Developing vocabulary strategies helps our students tackle unfamiliar words in the classroom. I wanted to share this simple vocabulary strategy that helps students think more deeply about what they know when they encounter a concept or word.
I keep this visual posted where it can be easily read. No matter what the activity, there is always an opportunity to discuss words or ideas. I often pause during an activity and ask my students to rate their knowledge on a scale of 1-4. Based on the methods of Beck & McKeown (you can read more about their methods in my post here). This vocabulary strategy really gets them to “think about their thinking”.
By rating their understanding of a word or concept, my students have become more engaged in the learning process. At each level I pose questions such as the following:
Is there a part of the word that seems familiar?
Where do you think you might have heard this word?
Can you tell me what goes with this word?
Can you try explaining the word?
This vocabulary strategy is a great way to target mixed groups. I will often have a student who rates their knowledge higher give a peer clues to aid comprehension. This provides a fun way to target syntax, context clues, and expressive language.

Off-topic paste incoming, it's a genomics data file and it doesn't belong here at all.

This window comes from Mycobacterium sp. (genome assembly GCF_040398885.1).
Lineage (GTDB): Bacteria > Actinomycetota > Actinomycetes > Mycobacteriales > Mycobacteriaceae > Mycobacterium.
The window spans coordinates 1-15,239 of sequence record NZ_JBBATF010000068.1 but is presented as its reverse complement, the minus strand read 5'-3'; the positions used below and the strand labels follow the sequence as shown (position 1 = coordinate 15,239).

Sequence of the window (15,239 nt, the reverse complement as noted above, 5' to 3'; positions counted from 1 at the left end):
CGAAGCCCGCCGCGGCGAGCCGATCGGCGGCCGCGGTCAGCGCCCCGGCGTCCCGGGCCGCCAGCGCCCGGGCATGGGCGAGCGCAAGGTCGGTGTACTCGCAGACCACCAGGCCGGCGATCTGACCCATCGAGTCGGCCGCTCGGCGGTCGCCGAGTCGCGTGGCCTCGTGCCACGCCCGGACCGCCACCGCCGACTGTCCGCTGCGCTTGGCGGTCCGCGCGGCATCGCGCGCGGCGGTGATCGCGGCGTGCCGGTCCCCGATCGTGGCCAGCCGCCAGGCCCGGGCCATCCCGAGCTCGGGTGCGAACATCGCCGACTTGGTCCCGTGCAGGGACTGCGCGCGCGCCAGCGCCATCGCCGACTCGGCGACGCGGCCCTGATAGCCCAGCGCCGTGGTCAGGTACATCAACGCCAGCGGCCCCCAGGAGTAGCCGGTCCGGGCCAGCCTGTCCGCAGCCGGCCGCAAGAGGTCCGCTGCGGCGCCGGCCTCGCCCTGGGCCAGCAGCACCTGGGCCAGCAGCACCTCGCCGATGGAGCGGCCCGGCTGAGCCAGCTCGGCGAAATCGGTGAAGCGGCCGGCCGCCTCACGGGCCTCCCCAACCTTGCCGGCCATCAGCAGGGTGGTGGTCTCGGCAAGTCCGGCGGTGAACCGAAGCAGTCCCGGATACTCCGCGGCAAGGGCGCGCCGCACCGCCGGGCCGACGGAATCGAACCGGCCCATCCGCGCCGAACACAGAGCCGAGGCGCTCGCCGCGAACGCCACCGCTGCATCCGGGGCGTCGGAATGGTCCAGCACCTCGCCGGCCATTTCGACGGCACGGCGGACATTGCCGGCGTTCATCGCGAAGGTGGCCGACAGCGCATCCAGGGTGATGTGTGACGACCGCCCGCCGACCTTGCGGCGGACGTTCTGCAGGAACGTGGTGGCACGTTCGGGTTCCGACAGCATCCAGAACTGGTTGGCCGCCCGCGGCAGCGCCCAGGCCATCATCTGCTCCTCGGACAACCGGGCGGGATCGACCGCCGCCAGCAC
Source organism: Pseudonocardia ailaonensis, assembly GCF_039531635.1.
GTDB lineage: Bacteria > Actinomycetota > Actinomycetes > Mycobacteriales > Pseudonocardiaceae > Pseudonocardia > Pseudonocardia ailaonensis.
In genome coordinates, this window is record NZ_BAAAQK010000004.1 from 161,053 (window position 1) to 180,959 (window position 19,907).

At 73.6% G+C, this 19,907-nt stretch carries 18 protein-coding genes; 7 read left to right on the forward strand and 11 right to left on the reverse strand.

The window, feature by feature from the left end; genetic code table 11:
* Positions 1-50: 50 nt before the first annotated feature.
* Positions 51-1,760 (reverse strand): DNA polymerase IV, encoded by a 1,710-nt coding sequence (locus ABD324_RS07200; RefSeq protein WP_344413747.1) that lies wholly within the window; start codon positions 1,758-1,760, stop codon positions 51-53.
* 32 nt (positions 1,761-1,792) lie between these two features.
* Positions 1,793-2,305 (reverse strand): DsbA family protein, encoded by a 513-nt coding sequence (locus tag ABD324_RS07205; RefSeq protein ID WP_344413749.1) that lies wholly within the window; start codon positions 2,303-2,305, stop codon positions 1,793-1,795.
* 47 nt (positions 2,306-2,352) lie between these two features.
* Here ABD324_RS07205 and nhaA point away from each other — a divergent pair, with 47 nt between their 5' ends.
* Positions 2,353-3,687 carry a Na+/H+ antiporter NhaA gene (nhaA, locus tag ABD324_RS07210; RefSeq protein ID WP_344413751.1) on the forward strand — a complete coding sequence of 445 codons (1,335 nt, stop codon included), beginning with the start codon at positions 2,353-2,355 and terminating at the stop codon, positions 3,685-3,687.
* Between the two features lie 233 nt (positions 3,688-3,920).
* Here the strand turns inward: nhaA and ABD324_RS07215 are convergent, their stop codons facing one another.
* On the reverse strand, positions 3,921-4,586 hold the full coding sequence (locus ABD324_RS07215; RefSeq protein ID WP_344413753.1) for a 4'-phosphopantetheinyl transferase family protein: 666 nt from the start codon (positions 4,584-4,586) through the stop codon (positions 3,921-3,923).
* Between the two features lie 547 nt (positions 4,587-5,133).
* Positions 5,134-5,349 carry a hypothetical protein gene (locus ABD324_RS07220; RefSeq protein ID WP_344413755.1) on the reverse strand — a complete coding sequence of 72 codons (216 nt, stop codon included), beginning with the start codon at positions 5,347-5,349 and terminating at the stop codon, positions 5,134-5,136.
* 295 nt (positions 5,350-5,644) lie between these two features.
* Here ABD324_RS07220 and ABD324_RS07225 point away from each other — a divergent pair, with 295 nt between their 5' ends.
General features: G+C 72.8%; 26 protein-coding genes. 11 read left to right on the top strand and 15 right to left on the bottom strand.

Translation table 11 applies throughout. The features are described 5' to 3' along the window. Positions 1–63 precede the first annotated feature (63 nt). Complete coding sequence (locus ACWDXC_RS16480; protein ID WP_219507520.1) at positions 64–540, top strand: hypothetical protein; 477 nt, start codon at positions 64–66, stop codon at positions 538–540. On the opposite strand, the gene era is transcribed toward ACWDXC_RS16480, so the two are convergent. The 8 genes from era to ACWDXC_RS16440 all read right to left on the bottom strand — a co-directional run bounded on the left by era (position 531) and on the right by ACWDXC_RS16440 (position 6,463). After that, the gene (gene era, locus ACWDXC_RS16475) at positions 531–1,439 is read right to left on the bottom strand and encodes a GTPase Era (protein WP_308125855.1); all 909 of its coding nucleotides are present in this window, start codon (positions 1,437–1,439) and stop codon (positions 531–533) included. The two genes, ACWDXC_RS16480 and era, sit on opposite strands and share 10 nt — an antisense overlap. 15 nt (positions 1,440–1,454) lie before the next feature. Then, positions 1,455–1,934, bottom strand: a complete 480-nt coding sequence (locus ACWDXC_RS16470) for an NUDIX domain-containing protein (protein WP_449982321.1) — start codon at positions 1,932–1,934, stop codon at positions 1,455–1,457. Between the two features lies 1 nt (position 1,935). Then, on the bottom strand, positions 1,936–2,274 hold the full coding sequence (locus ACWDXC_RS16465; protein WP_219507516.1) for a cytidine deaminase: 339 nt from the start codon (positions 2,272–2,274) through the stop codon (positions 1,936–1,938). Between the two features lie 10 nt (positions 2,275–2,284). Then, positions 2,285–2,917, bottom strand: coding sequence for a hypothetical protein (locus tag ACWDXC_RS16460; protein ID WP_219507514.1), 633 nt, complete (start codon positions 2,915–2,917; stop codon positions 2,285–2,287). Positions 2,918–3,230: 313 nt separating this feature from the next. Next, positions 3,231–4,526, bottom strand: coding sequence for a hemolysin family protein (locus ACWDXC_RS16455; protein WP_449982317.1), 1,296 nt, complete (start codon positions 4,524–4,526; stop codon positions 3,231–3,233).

The “What Number Word Is It?” vocabulary strategy has become so automatic that many of my students are now telling me the number that corresponds to their knowledge without prompts. My students are also becoming more adventurous in their explanations and offering a lot less #1 responses! Best of all, several classroom teachers have adopted this method by posting the visual in their rooms!
You can download a copy of the visual here. I’ve also included a copy of a 3-point scale that you might find more appropriate for younger students.